Tuesday, August 25, 2009

Goldman: Fed Could Double Balance Sheet to $4 Trillion

Now that Wall Street got the central banker that they wanted (partly due to the self-promoting campaign by the Fed chairman himself), they may be getting bolder in their calls.

Goldman Sach's chief U.S. economist Jan Hatzius thinks the Federal Reserve's balance sheet, which has been at $2 trillion since last September, could double to $4 trillion in order for the Fed to support the economy.

Goldman’s Hatzius Says Fed Balance Sheet Could Hit $4 Trillion (8/25/09 Bloomberg)

"Aug. 25 (Bloomberg) -- Jan Hatzius, chief U.S. economist at Goldman Sachs Group Inc., said the Federal Reserve could double the size of the central bank’s balance sheet again if needed to support economic growth.

"A rise in the balance sheet to $4 trillion is a “possibility,” Hatzius said in an interview on Bloomberg Radio in New York. “It is going to depend on not just what inflation does, but also on whether the economy does move back to a slower growth pace.”

"The Fed must now guide the world’s largest economy back to growth and reduce unemployment approaching 10 percent while shrinking the balance sheet to prevent a surge in inflation, Hatzius said.

"“Rates need to stay low,” he said. The Fed “could become more aggressive in purchasing assets. They have not gotten a lot of bang for the buck on that policy so far.” "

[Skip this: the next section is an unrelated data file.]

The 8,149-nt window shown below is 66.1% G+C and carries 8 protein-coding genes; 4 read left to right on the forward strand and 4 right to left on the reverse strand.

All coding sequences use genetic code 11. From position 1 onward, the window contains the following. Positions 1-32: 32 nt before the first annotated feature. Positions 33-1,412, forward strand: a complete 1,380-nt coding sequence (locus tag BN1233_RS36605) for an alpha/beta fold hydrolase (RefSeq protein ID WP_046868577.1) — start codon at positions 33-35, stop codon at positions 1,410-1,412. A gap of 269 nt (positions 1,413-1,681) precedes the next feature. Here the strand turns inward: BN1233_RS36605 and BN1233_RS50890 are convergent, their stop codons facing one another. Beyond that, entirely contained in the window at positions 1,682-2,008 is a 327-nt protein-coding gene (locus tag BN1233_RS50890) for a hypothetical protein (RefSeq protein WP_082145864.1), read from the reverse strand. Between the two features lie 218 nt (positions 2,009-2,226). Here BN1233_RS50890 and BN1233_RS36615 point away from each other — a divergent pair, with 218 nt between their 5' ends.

Hmmm. Aren't the last two statements contradicting with each other? If the Fed aggressively purchase more assets, that's going to increase the balance sheet, not shrink it.

Let's go back again to the Fed's balance sheet and look at the components on Assets and Liabilities. These are selected components so they do not balance.

The top table is created from the balance sheet as of May 20, 2009, and the bottom one from the latest as of August 19, 2009. The Fed's various loan programs do seem to be winding down, for which the Fed is compensating with increased purchase of Treasuries, agency bonds, and MBS backed by Fannie, Freddie, and Ginnie. (Hardly anyone wants the last two types of government securities these days.)

Now to the Liabilities side. Notice the currency in circulation (M1) has had a slight increase, and the deposits from depository institutions (i.e. banks) have decreased markedly. That's 14% decrease. Is it possible that banks have started to put the money to use?

In order to double this balance sheet, I see only two ways to do it. One is to expand the lending programs again (assets) and have the banks deposit the money back into the Fed (liabilities). That presupposes another financial disaster, a huge disaster. The other way is to double the size of the government securities holdings (assets) and either figure out the way to entice the banks to park the money at the Fed or print more money into circulation (liabilities) or both.

If the Fed doubles the balance sheet by buying more government securities and at the same time devises a plan to keep or increase the deposits from the banks, that defeats the purpose of stimulating the growth, doesn't it? Can we say "inflation"?

See also my post on Bernanke's so-called exit strategy.

Goldman Sachs is also calling for oil price to go back up to 2008 high.

(They must know what we do not yet know.)


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